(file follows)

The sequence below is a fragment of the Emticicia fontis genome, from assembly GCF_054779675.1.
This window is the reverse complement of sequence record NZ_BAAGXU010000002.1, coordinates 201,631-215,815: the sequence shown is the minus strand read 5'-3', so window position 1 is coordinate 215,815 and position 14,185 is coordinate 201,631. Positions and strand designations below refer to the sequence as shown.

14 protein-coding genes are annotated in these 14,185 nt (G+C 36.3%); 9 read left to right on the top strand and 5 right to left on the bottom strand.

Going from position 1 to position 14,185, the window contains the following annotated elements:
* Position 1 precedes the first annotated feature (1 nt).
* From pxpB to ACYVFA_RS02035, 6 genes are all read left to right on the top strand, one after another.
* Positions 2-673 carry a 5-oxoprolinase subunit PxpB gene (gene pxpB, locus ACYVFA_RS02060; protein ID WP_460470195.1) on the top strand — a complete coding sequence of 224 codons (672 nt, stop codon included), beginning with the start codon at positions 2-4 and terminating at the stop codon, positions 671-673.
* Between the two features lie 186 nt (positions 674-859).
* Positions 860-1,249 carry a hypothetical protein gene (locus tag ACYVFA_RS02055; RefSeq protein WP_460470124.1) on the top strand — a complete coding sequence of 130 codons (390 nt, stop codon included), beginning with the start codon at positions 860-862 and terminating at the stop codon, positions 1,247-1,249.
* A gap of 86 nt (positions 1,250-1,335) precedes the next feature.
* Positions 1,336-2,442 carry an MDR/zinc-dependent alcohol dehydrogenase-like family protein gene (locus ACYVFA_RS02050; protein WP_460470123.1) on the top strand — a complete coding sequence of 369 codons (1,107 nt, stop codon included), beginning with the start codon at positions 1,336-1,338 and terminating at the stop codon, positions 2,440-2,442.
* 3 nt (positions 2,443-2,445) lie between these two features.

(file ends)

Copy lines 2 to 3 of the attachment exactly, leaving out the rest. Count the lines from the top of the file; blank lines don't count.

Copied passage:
This window is the reverse complement of sequence record NZ_BAAGXU010000002.1, coordinates 201,631-215,815: the sequence shown is the minus strand read 5'-3', so window position 1 is coordinate 215,815 and position 14,185 is coordinate 201,631. Positions and strand designations below refer to the sequence as shown.

14 protein-coding genes are annotated in these 14,185 nt (G+C 36.3%); 9 read left to right on the top strand and 5 right to left on the bottom strand.